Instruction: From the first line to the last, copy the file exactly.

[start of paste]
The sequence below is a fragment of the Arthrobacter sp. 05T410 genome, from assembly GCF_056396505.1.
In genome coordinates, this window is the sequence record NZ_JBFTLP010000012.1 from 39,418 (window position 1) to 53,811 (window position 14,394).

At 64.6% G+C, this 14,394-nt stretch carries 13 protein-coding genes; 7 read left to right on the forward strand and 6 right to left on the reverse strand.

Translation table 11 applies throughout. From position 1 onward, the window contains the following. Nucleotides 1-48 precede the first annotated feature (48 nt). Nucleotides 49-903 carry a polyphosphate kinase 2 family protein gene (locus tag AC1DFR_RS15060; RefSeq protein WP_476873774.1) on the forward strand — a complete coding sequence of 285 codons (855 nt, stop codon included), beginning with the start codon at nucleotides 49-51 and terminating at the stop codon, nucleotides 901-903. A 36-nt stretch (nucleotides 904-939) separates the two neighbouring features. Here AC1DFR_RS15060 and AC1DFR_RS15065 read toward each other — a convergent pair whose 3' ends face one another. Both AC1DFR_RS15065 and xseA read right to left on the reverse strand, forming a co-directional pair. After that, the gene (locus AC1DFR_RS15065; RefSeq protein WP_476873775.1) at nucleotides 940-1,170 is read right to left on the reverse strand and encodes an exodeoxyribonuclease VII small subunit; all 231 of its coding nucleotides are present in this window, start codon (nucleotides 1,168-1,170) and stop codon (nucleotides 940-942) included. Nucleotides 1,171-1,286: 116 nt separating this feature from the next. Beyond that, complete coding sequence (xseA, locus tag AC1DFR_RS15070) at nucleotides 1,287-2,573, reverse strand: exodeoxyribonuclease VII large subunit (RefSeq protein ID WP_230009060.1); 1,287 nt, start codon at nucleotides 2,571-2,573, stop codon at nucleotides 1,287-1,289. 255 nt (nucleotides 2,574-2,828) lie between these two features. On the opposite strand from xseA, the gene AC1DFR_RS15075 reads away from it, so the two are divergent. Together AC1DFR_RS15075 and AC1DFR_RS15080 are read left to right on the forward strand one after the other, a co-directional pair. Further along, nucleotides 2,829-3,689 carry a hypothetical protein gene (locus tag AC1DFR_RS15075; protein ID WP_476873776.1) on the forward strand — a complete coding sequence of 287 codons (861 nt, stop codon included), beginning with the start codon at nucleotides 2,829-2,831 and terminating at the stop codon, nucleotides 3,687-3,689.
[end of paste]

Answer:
The sequence below is a fragment of the Arthrobacter sp. 05T410 genome, from assembly GCF_056396505.1.
In genome coordinates, this window is the sequence record NZ_JBFTLP010000012.1 from 39,418 (window position 1) to 53,811 (window position 14,394).

At 64.6% G+C, this 14,394-nt stretch carries 13 protein-coding genes; 7 read left to right on the forward strand and 6 right to left on the reverse strand.

Translation table 11 applies throughout. From position 1 onward, the window contains the following. Nucleotides 1-48 precede the first annotated feature (48 nt). Nucleotides 49-903 carry a polyphosphate kinase 2 family protein gene (locus tag AC1DFR_RS15060; RefSeq protein WP_476873774.1) on the forward strand — a complete coding sequence of 285 codons (855 nt, stop codon included), beginning with the start codon at nucleotides 49-51 and terminating at the stop codon, nucleotides 901-903. A 36-nt stretch (nucleotides 904-939) separates the two neighbouring features. Here AC1DFR_RS15060 and AC1DFR_RS15065 read toward each other — a convergent pair whose 3' ends face one another. Both AC1DFR_RS15065 and xseA read right to left on the reverse strand, forming a co-directional pair. After that, the gene (locus AC1DFR_RS15065; RefSeq protein WP_476873775.1) at nucleotides 940-1,170 is read right to left on the reverse strand and encodes an exodeoxyribonuclease VII small subunit; all 231 of its coding nucleotides are present in this window, start codon (nucleotides 1,168-1,170) and stop codon (nucleotides 940-942) included. Nucleotides 1,171-1,286: 116 nt separating this feature from the next. Beyond that, complete coding sequence (xseA, locus tag AC1DFR_RS15070) at nucleotides 1,287-2,573, reverse strand: exodeoxyribonuclease VII large subunit (RefSeq protein ID WP_230009060.1); 1,287 nt, start codon at nucleotides 2,571-2,573, stop codon at nucleotides 1,287-1,289. 255 nt (nucleotides 2,574-2,828) lie between these two features. On the opposite strand from xseA, the gene AC1DFR_RS15075 reads away from it, so the two are divergent. Together AC1DFR_RS15075 and AC1DFR_RS15080 are read left to right on the forward strand one after the other, a co-directional pair. Further along, nucleotides 2,829-3,689 carry a hypothetical protein gene (locus tag AC1DFR_RS15075; protein ID WP_476873776.1) on the forward strand — a complete coding sequence of 287 codons (861 nt, stop codon included), beginning with the start codon at nucleotides 2,829-2,831 and terminating at the stop codon, nucleotides 3,687-3,689.